An isotopic analysis of collagen from the bone fragments again suggested that the Humans had a diet largely of seafood, while the Seals were (as predicted) exclusively seafood eaters. The Boar, however, showed signs of a more varied diet, with two fragments having come from animals with a typical herbivorous diet, but the third showing signs of a more omnivorous diet with a high intake of marine foods. This is not a typical diet for Boar, and is highly supportive of the idea that this individual may have been a domestic animal being fed an atypical diet by its Human owners (a herbivorous diet for the other Boar does not rule out their being domestic animals, as Boar being kept at different locations by different people would be expected to have different diets.

It was possible to obtain carbon isotope dates from four of the specimens, two Human and two Boar fragments. The first Human fragment yielded a date of between 3991 and 3702 BC, while the second yielded a date of between 3944 BC and 3649 BC; the two Boar samples gave dates of 3982-3803 BC and 3977-3803 BC respectively, all consistent with the arrival of the earliest Neolithic Farmers on the West Coast of Scotland, and suggesting a mixed culture, with a population still largely dependent on hunted and gathered seafoods but starting to experiment with introduced domestic animals.

See also...

http://sciencythoughts.blogspot.co.uk/2016/01/animal-remains-from-middle-neolithic.htmlAnimal remains from Middle Neolithic deposits at the Pena d’Água Rock-shelter of Portugal.                                                    Middle Neolithic remains are known from a number of archaeological sites across Portugal, and have been studied since the nineteenth century. However historically almost all studies of this material have concentrated on funerary behaviour rather than...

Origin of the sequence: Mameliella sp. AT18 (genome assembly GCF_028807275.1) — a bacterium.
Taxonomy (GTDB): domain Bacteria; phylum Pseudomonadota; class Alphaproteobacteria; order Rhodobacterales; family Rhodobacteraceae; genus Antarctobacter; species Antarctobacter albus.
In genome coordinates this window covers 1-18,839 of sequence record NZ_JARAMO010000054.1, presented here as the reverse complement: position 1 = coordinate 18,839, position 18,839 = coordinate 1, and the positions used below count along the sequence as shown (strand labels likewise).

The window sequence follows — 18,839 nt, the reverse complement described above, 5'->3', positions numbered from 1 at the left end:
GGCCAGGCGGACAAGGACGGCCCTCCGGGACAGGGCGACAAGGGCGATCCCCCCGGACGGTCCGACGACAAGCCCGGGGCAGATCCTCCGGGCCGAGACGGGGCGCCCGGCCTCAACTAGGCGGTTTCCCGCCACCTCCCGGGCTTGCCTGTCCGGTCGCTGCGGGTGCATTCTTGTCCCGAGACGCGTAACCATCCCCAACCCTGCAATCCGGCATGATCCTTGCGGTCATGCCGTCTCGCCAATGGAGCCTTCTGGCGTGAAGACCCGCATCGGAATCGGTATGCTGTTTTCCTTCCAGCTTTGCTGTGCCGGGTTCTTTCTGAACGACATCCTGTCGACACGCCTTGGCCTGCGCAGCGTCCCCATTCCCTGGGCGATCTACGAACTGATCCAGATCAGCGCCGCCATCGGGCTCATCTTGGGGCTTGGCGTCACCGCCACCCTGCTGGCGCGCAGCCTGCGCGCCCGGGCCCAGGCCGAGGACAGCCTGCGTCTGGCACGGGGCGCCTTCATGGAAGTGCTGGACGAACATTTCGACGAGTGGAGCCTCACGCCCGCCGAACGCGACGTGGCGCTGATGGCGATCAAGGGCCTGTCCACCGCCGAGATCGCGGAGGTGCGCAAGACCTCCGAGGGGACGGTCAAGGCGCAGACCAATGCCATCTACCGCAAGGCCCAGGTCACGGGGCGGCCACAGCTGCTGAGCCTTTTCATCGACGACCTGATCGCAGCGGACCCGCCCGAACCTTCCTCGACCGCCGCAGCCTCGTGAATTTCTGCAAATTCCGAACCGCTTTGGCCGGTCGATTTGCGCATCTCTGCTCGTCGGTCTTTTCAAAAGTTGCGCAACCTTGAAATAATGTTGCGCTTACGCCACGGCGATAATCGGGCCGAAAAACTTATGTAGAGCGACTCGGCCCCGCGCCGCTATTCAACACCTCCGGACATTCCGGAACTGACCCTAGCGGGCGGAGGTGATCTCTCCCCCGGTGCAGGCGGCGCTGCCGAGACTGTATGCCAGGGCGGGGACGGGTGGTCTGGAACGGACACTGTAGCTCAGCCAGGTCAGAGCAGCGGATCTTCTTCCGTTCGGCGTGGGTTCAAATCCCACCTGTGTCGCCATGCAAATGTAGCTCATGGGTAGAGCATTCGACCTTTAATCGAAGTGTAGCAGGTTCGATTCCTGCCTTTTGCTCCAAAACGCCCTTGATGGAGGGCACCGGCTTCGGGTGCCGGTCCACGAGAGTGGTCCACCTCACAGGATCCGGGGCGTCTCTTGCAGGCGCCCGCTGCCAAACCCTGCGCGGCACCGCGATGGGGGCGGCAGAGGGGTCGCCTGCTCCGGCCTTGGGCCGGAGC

http://sciencythoughts.blogspot.co.uk/2014/08/the-first-dairy-farmers-in-finland.htmlThe first dairy farmers in Finland.                  Dairy farming (keeping Mammals in order to consume their milk or products derived from it) spread through Europe as part of the ‘Neolithic Package’ of technologies, which originated in the Middle East about 11 000 years ago. Despite this development...
http://sciencythoughts.blogspot.co.uk/2014/04/a-palliative-dental-filling-from.htmlA palliative dental filling from the Neolithic of Slovenia.                                                 Dentistry is known to have been practised by the Ancient Egyptians, and several examples of putative...